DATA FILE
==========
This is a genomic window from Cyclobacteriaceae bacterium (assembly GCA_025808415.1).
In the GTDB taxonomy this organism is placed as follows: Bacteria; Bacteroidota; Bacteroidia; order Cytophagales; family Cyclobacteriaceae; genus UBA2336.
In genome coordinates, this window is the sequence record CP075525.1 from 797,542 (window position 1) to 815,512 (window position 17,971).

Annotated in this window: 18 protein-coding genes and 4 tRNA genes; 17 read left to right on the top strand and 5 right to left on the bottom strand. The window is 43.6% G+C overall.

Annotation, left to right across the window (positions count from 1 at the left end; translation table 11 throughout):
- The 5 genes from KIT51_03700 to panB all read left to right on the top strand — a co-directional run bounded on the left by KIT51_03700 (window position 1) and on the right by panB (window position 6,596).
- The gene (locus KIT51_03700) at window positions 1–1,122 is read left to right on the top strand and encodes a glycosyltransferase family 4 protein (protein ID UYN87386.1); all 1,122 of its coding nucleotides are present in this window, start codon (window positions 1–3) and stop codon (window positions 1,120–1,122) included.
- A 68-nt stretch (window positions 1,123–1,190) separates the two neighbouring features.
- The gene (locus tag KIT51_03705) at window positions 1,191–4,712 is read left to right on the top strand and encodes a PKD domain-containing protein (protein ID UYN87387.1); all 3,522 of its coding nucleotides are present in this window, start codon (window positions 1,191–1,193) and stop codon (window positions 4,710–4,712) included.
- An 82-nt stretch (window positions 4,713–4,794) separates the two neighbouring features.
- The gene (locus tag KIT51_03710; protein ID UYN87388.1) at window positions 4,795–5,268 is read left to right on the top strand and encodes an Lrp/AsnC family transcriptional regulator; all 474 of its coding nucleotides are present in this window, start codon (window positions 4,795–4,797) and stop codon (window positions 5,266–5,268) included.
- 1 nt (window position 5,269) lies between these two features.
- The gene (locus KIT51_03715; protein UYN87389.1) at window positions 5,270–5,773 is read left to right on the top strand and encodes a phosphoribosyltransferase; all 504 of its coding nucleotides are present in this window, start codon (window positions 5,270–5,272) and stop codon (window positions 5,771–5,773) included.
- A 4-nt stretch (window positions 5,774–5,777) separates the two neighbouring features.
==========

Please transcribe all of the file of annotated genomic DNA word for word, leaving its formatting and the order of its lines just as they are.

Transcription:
This is a genomic window from Cyclobacteriaceae bacterium (assembly GCA_025808415.1).
In the GTDB taxonomy this organism is placed as follows: Bacteria; Bacteroidota; Bacteroidia; order Cytophagales; family Cyclobacteriaceae; genus UBA2336.
In genome coordinates, this window is the sequence record CP075525.1 from 797,542 (window position 1) to 815,512 (window position 17,971).

Annotated in this window: 18 protein-coding genes and 4 tRNA genes; 17 read left to right on the top strand and 5 right to left on the bottom strand. The window is 43.6% G+C overall.

Annotation, left to right across the window (positions count from 1 at the left end; translation table 11 throughout):
- The 5 genes from KIT51_03700 to panB all read left to right on the top strand — a co-directional run bounded on the left by KIT51_03700 (window position 1) and on the right by panB (window position 6,596).
- The gene (locus KIT51_03700) at window positions 1–1,122 is read left to right on the top strand and encodes a glycosyltransferase family 4 protein (protein ID UYN87386.1); all 1,122 of its coding nucleotides are present in this window, start codon (window positions 1–3) and stop codon (window positions 1,120–1,122) included.
- A 68-nt stretch (window positions 1,123–1,190) separates the two neighbouring features.
- The gene (locus tag KIT51_03705) at window positions 1,191–4,712 is read left to right on the top strand and encodes a PKD domain-containing protein (protein ID UYN87387.1); all 3,522 of its coding nucleotides are present in this window, start codon (window positions 1,191–1,193) and stop codon (window positions 4,710–4,712) included.
- An 82-nt stretch (window positions 4,713–4,794) separates the two neighbouring features.
- The gene (locus tag KIT51_03710; protein ID UYN87388.1) at window positions 4,795–5,268 is read left to right on the top strand and encodes an Lrp/AsnC family transcriptional regulator; all 474 of its coding nucleotides are present in this window, start codon (window positions 4,795–4,797) and stop codon (window positions 5,266–5,268) included.
- 1 nt (window position 5,269) lies between these two features.
- The gene (locus KIT51_03715; protein UYN87389.1) at window positions 5,270–5,773 is read left to right on the top strand and encodes a phosphoribosyltransferase; all 504 of its coding nucleotides are present in this window, start codon (window positions 5,270–5,272) and stop codon (window positions 5,771–5,773) included.
- A 4-nt stretch (window positions 5,774–5,777) separates the two neighbouring features.